The rally in Columbia included speakers from many different fields:

  • Carolyn Amparan addressed communicating with others about climate change.
  • MU sociology professor Tola Pearce discussed the impact of climate change on women.
  • MU student Mallory Brown addressing the intersection of climate change and other critical issues.
  • Jay Hasheider, a former Columbia Water and Light employee, addressed pursuing policy changes at the local level.
  • Renew Missouri Clean Energy Associate Philip Fracica discussed current Missouri legislative priorities.
  • Mizzou Energy Action Coalition President Frankie Hawkins spoke about divestment from fossil fuels.

"I was just really pleased to hear the diversity of viewpoints and perspectives that all contribute to the need to create a sustainable, livable future with a high quality of life for everyone," Haim said. "We can do that with renewable energy and energy efficiency, and addressing the climate crisis."

Several other speakers shared poems about how they feel climate change affects them. The rally even included a phone call from a mid-Missouri woman who boarded a bus Friday afternoon bound for the People's Climate Movement march in D.C.


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Despite rain, 'Drug Take Back Day' brings in hundreds of prescription drugs http://www.komu.com/news/despite-rain-drug-take-back-day-brings-in-hundreds-of-prescription-drugs/ http://www.komu.com/news/despite-rain-drug-take-back-day-brings-in-hundreds-of-prescription-drugs/ News Sat, 29 Apr 2017 3:37:02 PM Hanna Knutson, KOMU 8 Reporter Despite rain, 'Drug Take Back Day' brings in hundreds of prescription drugs

JEFFERSON CITY — Ever wonder what to do with your unused prescription drugs? The annual 'Drug Take Back Day' helps dispose of unused prescription medication properly.

The annual Drug Take Back Day, sponsored by the DEA, took place April 28 and 29 this year. There were 420 different agencies in Missouri and the surrounding area collecting unused prescription drugs.

Denise Colvin said she keeps an eye out for the 'take back' days and says she has been bringing in her unused drugs in for years.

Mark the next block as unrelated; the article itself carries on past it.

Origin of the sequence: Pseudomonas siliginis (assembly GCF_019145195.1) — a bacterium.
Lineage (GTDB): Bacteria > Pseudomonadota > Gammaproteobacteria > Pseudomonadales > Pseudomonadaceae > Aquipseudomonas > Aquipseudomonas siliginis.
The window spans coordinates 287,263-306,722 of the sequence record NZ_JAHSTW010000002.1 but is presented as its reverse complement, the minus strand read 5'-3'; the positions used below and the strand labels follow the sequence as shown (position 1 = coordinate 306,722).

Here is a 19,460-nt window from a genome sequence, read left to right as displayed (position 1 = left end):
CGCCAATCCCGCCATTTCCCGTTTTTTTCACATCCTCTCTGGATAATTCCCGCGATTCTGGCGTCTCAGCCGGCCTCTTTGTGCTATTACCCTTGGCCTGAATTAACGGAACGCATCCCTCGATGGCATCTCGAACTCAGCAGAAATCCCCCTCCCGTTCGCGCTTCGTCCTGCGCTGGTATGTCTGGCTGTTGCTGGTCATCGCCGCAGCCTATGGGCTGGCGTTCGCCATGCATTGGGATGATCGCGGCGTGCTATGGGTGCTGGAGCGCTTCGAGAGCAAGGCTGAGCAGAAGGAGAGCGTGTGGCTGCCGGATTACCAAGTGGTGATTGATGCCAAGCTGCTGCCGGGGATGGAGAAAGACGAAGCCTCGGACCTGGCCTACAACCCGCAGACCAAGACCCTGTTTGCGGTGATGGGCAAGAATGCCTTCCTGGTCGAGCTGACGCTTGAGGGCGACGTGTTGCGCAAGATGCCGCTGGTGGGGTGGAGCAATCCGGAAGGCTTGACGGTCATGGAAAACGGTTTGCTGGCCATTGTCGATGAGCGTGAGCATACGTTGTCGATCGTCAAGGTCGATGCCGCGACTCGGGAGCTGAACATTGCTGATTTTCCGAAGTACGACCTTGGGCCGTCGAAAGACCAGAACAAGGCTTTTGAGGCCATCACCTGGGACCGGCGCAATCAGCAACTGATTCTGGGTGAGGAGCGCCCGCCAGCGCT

"I save up all my prescriptions and then some to drop off on these days, it's a great program," she said.

Sgt. Lenart with the Jefferson City Police Department said by disposing of the medication properly it can not only prevent potential drug abuse, but also help the environment. 

"It's not safe for the environment to just dump them into the trash. It gets into the ground water and there's a lot of environmental factors to take into account," Lenart said.

When dropping off your unused drugs everything is anonymous and no questions are asked.

"It's an anonymous program so if you're name's on the pill bottle we don't look at it we set them in the bin then send it to the DEA. We don't look at it, it doesn't get reported — there's no database. It's 100 percent anonymous," Lenart said.

Lenart said they do not take liquid medication or needles. He recommends checking with the DEA on your best options to dispose of those.

Lenart also suggested checking in with your local law enforcement agency to find out when its take back days are. Lenart said most agencies have take back days twice a year — once in the fall and once in the spring. 

 

 

 

 

 

 


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Police investigate armed robbery at Check Into Cash http://www.komu.com/news/police-investigate-armed-robbery-at-check-into-cash/ http://www.komu.com/news/police-investigate-armed-robbery-at-check-into-cash/ News Sat, 29 Apr 2017 3:27:05 PM Lauren Petterson, KOMU 8 Digital Producer Police investigate armed robbery at Check Into Cash